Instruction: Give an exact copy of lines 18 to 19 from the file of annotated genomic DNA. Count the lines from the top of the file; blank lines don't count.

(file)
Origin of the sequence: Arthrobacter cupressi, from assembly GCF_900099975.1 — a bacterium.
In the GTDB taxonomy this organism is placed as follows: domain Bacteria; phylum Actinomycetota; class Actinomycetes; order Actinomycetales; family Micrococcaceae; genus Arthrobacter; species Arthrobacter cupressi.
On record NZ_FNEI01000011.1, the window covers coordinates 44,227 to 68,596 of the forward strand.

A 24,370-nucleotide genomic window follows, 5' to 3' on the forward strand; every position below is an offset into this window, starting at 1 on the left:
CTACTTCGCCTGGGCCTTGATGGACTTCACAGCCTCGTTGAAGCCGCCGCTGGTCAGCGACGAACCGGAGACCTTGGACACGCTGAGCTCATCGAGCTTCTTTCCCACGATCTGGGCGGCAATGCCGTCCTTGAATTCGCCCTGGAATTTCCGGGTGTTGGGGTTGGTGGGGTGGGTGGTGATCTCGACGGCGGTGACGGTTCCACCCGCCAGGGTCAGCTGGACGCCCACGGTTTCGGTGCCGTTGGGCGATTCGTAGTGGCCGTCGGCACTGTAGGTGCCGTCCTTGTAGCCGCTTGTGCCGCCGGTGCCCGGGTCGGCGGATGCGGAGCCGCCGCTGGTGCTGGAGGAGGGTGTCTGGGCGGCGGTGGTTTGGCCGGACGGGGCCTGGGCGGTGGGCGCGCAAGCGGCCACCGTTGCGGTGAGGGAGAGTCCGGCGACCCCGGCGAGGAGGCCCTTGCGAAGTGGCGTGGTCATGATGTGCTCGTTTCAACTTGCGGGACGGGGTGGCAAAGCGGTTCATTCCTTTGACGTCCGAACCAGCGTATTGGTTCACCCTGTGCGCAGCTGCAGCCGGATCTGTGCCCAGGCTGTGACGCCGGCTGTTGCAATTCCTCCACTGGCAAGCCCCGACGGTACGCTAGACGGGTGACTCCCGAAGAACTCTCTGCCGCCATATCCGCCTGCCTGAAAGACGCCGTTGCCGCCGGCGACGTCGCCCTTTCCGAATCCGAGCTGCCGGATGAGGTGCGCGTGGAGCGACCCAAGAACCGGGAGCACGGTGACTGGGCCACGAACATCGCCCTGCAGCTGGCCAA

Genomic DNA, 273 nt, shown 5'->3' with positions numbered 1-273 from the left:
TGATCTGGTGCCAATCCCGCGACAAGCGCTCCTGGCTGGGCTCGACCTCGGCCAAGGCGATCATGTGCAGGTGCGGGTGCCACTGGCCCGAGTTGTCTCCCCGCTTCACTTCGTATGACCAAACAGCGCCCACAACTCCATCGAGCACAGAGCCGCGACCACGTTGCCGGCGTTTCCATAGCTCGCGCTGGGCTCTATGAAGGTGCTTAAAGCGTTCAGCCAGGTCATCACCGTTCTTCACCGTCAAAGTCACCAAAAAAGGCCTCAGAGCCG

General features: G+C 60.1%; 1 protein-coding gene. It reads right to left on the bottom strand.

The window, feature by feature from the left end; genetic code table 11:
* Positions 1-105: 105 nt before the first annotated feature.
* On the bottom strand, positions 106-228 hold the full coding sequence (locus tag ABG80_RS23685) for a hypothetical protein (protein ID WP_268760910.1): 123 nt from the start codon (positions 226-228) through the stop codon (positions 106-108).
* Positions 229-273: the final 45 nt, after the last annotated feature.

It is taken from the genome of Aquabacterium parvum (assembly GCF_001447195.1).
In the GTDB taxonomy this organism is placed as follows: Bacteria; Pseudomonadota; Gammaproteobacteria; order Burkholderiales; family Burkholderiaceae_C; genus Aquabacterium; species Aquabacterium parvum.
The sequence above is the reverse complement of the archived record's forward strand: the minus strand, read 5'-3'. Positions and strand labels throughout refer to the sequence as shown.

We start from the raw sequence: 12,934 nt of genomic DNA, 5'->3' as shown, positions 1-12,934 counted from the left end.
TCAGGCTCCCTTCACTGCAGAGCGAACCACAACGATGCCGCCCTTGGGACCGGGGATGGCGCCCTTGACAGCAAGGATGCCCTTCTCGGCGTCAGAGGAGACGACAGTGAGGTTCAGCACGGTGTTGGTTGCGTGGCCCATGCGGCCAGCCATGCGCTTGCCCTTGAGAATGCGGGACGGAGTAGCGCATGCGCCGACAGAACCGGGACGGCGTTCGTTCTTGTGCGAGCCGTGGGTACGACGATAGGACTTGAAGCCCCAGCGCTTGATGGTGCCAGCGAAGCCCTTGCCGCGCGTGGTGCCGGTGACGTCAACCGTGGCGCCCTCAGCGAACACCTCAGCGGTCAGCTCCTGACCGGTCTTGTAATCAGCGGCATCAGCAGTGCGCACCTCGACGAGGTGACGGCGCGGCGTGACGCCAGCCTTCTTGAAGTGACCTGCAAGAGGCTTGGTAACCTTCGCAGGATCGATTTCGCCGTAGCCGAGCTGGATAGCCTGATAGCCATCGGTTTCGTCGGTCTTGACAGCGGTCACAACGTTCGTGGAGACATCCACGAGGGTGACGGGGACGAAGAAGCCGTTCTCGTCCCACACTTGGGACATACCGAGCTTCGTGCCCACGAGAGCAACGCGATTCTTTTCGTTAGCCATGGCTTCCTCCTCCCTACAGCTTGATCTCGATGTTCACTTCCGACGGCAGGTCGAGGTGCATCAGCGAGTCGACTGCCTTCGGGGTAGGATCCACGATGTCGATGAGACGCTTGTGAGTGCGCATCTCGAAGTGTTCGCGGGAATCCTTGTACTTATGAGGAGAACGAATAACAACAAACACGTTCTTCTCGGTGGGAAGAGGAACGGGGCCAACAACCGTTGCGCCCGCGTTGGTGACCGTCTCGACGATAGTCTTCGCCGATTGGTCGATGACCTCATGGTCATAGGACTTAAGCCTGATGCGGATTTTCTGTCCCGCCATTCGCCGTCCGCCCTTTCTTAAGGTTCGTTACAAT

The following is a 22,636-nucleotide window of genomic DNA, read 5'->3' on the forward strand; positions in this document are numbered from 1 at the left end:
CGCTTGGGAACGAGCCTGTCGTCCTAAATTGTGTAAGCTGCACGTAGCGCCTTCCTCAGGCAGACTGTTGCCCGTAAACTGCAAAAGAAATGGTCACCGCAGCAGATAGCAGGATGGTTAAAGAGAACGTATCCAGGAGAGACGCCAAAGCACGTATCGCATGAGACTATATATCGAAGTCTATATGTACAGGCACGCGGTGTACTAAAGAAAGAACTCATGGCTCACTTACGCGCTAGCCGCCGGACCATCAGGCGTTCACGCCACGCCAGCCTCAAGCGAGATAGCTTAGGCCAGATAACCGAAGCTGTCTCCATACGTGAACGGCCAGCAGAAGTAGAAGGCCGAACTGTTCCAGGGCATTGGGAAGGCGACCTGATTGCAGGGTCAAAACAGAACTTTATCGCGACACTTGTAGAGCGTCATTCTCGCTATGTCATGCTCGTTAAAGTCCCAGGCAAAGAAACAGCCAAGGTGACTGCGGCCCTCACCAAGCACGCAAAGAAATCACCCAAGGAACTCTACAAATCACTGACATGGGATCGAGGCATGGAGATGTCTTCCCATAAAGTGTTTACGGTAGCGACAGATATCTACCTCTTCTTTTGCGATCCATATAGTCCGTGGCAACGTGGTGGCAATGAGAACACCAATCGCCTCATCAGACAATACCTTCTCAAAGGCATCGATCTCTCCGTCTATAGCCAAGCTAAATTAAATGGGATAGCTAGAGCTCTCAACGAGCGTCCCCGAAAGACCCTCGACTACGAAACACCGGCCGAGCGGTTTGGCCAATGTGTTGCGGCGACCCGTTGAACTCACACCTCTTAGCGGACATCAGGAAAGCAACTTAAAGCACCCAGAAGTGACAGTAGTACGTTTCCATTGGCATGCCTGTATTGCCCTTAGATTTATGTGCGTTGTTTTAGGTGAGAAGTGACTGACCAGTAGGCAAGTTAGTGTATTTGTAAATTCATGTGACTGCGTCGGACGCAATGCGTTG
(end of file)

The following is a 22,636-nucleotide window of genomic DNA, read 5'->3' on the forward strand; positions in this document are numbered from 1 at the left end:
CGCTTGGGAACGAGCCTGTCGTCCTAAATTGTGTAAGCTGCACGTAGCGCCTTCCTCAGGCAGACTGTTGCCCGTAAACTGCAAAAGAAATGGTCACCGCAGCAGATAGCAGGATGGTTAAAGAGAACGTATCCAGGAGAGACGCCAAAGCACGTATCGCATGAGACTATATATCGAAGTCTATATGTACAGGCACGCGGTGTACTAAAGAAAGAACTCATGGCTCACTTACGCGCTAGCCGCCGGACCATCAGGCGTTCACGCCACGCCAGCCTCAAGCGAGATAGCTTAGGCCAGATAACCGAAGCTGTCTCCATACGTGAACGGCCAGCAGAAGTAGAAGGCCGAACTGTTCCAGGGCATTGGGAAGGCGACCTGATTGCAGGGTCAAAACAGAACTTTATCGCGACACTTGTAGAGCGTCATTCTCGCTATGTCATGCTCGTTAAAGTCCCAGGCAAAGAAACAGCCAAGGTGACTGCGGCCCTCACCAAGCACGCAAAGAAATCACCCAAGGAACTCTACAAATCACTGACATGGGATCGAGGCATGGAGATGTCTTCCCATAAAGTGTTTACGGTAGCGACAGATATCTACCTCTTCTTTTGCGATCCATATAGTCCGTGGCAACGTGGTGGCAATGAGAACACCAATCGCCTCATCAGACAATACCTTCTCAAAGGCATCGATCTCTCCGTCTATAGCCAAGCTAAATTAAATGGGATAGCTAGAGCTCTCAACGAGCGTCCCCGAAAGACCCTCGACTACGAAACACCGGCCGAGCGGTTTGGCCAATGTGTTGCGGCGACCCGTTGAACTCACACCTCTTAGCGGACATCAGGAAAGCAACTTAAAGCACCCAGAAGTGACAGTAGTACGTTTCCATTGGCATGCCTGTATTGCCCTTAGATTTATGTGCGTTGTTTTAGGTGAGAAGTGACTGACCAGTAGGCAAGTTAGTGTATTTGTAAATTCATGTGACTGCGTCGGACGCAATGCGTTG